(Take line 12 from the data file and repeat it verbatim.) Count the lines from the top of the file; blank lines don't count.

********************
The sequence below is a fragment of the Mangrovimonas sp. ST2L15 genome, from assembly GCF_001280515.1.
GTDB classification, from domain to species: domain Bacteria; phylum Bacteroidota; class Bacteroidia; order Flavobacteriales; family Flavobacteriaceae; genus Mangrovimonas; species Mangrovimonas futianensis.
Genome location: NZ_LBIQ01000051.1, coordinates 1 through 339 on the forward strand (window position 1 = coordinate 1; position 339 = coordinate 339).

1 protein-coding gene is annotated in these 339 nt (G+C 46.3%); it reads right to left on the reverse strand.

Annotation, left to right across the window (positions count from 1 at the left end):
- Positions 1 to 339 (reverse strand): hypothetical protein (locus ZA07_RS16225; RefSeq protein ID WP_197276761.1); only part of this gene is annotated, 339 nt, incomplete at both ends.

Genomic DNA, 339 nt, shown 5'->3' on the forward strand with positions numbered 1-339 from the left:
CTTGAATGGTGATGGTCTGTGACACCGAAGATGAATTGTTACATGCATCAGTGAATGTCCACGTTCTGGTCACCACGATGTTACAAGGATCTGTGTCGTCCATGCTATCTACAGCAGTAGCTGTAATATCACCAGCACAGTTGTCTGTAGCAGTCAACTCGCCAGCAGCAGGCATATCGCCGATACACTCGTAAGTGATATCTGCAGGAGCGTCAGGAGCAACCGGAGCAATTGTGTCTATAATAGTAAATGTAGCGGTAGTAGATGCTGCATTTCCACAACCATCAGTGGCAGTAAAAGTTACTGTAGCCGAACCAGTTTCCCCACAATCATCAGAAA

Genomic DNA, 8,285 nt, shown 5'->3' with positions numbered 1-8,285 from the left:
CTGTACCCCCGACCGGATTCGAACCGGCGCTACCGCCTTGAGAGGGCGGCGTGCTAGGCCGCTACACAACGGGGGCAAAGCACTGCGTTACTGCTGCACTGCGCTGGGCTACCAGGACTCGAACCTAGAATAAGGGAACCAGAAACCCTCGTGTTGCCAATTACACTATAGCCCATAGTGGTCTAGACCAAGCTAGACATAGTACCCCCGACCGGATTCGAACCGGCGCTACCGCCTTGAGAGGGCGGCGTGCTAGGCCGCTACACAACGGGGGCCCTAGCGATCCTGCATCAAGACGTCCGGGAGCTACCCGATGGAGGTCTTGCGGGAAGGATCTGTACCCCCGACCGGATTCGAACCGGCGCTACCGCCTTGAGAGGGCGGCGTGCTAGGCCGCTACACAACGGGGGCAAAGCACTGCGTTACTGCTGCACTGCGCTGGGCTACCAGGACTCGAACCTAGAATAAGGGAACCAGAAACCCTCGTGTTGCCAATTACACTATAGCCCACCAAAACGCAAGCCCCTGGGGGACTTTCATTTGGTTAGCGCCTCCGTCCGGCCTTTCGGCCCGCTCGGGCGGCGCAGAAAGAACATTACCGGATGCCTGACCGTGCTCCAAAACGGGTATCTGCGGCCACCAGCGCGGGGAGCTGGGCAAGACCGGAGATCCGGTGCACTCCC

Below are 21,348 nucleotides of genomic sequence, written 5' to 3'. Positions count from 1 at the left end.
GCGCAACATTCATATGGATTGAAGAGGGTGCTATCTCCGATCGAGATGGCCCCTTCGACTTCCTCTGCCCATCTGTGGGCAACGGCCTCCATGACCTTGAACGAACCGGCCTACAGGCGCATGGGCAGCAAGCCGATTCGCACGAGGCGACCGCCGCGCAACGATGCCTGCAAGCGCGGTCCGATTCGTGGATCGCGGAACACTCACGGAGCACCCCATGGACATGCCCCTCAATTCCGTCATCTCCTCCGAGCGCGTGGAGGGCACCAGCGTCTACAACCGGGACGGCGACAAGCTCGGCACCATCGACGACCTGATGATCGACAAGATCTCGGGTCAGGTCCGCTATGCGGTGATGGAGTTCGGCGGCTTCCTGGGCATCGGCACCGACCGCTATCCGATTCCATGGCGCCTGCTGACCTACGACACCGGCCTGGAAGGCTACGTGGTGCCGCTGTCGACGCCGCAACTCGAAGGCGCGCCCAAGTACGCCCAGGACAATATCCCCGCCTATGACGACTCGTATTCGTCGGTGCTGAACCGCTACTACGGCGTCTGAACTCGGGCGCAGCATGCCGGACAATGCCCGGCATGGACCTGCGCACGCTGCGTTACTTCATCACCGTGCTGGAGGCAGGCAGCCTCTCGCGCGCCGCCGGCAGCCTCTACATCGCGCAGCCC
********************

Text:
GCGCAACATTCATATGGATTGAAGAGGGTGCTATCTCCGATCGAGATGGCCCCTTCGACTTCCTCTGCCCATCTGTGGGCAACGGCCTCCATGACCTTGAACGAACCGGCCTACAGGCGCATGGGCAGCAAGCCGATTCGCACGAGGCGACCGCCGCGCAACGATGCCTGCAAGCGCGGTCCGATTCGTGGATCGCGGAACACTCACGGAGCACCCCATGGACATGCCCCTCAATTCCGTCATCTCCTCCGAGCGCGTGGAGGGCACCAGCGTCTACAACCGGGACGGCGACAAGCTCGGCACCATCGACGACCTGATGATCGACAAGATCTCGGGTCAGGTCCGCTATGCGGTGATGGAGTTCGGCGGCTTCCTGGGCATCGGCACCGACCGCTATCCGATTCCATGGCGCCTGCTGACCTACGACACCGGCCTGGAAGGCTACGTGGTGCCGCTGTCGACGCCGCAACTCGAAGGCGCGCCCAAGTACGCCCAGGACAATATCCCCGCCTATGACGACTCGTATTCGTCGGTGCTGAACCGCTACTACGGCGTCTGAACTCGGGCGCAGCATGCCGGACAATGCCCGGCATGGACCTGCGCACGCTGCGTTACTTCATCACCGTGCTGGAGGCAGGCAGCCTCTCGCGCGCCGCCGGCAGCCTCTACATCGCGCAGCCC